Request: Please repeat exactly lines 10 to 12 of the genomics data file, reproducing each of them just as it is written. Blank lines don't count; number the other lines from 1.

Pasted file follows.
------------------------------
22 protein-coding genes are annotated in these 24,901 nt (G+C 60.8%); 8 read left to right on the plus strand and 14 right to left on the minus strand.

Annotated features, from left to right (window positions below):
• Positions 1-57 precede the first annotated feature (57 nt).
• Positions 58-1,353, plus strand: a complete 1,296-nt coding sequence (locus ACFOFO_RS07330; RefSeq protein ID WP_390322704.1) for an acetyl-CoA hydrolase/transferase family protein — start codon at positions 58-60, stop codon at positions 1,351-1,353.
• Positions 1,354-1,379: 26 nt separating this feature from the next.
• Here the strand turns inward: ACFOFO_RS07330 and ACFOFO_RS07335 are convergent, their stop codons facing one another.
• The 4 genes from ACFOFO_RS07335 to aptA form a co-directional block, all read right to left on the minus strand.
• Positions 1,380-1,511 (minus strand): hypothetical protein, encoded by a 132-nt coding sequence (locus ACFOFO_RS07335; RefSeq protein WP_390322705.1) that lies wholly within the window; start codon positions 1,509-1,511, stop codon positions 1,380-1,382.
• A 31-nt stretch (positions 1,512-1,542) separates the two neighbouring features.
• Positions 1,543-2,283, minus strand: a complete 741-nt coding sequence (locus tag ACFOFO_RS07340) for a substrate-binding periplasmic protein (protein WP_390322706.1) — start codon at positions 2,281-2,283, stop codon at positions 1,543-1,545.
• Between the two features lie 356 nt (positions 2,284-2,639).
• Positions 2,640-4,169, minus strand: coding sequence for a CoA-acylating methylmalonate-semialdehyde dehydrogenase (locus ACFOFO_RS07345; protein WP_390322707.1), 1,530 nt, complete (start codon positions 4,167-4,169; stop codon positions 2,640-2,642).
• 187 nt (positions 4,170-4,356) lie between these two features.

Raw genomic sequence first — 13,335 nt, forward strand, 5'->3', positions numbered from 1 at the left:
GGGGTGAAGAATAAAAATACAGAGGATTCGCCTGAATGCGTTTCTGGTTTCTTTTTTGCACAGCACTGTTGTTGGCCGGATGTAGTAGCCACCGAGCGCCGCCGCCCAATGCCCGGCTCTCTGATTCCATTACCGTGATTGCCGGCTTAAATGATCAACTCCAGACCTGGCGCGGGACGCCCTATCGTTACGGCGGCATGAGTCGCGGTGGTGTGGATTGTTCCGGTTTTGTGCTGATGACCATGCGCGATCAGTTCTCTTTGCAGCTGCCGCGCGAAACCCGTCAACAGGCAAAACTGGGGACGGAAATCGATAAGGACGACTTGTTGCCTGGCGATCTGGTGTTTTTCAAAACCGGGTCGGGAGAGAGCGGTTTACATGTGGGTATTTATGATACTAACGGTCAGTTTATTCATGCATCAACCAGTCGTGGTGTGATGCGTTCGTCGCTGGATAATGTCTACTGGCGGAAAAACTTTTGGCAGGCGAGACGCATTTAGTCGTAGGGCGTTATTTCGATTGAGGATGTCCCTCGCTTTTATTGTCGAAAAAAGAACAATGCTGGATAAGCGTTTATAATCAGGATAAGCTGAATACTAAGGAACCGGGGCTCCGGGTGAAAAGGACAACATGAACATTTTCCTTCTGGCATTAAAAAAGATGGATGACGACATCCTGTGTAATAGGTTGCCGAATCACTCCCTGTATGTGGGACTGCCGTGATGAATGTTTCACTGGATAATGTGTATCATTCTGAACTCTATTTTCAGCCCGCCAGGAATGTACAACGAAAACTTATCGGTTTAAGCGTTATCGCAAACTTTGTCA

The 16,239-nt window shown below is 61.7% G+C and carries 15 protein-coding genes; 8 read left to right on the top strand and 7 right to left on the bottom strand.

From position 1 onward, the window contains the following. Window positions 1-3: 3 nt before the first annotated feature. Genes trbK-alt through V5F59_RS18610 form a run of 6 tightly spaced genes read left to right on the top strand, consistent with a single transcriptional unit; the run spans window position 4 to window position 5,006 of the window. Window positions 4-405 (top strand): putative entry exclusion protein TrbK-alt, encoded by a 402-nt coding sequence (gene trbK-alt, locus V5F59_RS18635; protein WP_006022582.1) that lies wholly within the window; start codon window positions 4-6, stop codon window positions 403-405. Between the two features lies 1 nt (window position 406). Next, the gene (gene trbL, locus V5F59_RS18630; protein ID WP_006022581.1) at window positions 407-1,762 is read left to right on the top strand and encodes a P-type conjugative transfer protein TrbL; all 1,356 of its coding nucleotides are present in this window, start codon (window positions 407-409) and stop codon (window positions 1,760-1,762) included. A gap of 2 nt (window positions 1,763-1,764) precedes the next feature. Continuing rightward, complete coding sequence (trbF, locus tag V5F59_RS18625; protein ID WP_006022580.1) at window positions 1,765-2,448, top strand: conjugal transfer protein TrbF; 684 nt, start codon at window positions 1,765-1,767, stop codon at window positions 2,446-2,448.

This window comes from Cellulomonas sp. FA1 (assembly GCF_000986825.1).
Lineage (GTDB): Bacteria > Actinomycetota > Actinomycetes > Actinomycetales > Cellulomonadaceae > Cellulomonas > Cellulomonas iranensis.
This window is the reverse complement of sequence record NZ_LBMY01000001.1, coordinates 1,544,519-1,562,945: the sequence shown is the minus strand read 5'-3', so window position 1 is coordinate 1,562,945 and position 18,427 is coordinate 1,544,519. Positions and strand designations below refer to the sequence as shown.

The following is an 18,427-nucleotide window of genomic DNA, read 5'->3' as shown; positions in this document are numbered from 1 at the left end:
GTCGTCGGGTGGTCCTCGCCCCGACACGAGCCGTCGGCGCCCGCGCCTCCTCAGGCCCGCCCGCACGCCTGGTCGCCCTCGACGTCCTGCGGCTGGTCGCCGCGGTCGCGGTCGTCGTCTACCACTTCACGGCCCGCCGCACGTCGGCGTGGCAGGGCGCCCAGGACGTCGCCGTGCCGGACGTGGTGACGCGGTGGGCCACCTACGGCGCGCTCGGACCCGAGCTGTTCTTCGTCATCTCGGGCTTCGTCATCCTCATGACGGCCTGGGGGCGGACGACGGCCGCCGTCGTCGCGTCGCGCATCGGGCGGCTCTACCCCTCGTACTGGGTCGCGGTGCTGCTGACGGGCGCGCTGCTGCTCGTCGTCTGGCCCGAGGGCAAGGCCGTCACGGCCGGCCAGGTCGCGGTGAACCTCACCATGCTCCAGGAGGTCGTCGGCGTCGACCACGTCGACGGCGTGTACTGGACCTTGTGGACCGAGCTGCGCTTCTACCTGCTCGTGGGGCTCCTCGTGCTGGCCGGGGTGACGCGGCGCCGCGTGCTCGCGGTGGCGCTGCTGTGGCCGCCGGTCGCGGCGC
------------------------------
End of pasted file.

• Positions 1,543-2,283, minus strand: a complete 741-nt coding sequence (locus tag ACFOFO_RS07340) for a substrate-binding periplasmic protein (protein WP_390322706.1) — start codon at positions 2,281-2,283, stop codon at positions 1,543-1,545.
• Between the two features lie 356 nt (positions 2,284-2,639).
• Positions 2,640-4,169, minus strand: coding sequence for a CoA-acylating methylmalonate-semialdehyde dehydrogenase (locus ACFOFO_RS07345; protein WP_390322707.1), 1,530 nt, complete (start codon positions 4,167-4,169; stop codon positions 2,640-2,642).